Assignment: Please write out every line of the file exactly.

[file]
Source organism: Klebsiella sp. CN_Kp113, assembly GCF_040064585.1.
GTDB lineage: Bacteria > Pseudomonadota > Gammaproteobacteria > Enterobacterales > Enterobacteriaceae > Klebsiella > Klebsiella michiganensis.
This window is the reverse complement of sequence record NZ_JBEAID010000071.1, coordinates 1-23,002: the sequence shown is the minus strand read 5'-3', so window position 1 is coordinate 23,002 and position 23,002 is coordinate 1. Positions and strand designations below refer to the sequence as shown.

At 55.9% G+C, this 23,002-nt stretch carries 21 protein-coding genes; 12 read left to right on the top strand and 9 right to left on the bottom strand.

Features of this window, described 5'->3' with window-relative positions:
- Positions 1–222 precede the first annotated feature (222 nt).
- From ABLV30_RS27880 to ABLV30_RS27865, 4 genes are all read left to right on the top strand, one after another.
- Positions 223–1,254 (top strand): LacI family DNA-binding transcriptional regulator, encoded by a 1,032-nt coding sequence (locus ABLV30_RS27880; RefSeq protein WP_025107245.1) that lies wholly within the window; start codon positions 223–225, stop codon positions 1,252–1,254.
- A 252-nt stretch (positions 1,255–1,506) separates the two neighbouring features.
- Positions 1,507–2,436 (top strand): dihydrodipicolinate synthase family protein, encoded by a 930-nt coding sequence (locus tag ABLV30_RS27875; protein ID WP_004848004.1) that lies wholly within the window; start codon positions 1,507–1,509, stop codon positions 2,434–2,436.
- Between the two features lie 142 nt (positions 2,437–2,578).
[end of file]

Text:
Source organism: Klebsiella sp. CN_Kp113, assembly GCF_040064585.1.
GTDB lineage: Bacteria > Pseudomonadota > Gammaproteobacteria > Enterobacterales > Enterobacteriaceae > Klebsiella > Klebsiella michiganensis.
This window is the reverse complement of sequence record NZ_JBEAID010000071.1, coordinates 1-23,002: the sequence shown is the minus strand read 5'-3', so window position 1 is coordinate 23,002 and position 23,002 is coordinate 1. Positions and strand designations below refer to the sequence as shown.

At 55.9% G+C, this 23,002-nt stretch carries 21 protein-coding genes; 12 read left to right on the top strand and 9 right to left on the bottom strand.

Features of this window, described 5'->3' with window-relative positions:
- Positions 1–222 precede the first annotated feature (222 nt).
- From ABLV30_RS27880 to ABLV30_RS27865, 4 genes are all read left to right on the top strand, one after another.
- Positions 223–1,254 (top strand): LacI family DNA-binding transcriptional regulator, encoded by a 1,032-nt coding sequence (locus ABLV30_RS27880; RefSeq protein WP_025107245.1) that lies wholly within the window; start codon positions 223–225, stop codon positions 1,252–1,254.
- A 252-nt stretch (positions 1,255–1,506) separates the two neighbouring features.
- Positions 1,507–2,436 (top strand): dihydrodipicolinate synthase family protein, encoded by a 930-nt coding sequence (locus tag ABLV30_RS27875; protein ID WP_004848004.1) that lies wholly within the window; start codon positions 1,507–1,509, stop codon positions 2,434–2,436.
- Between the two features lie 142 nt (positions 2,437–2,578).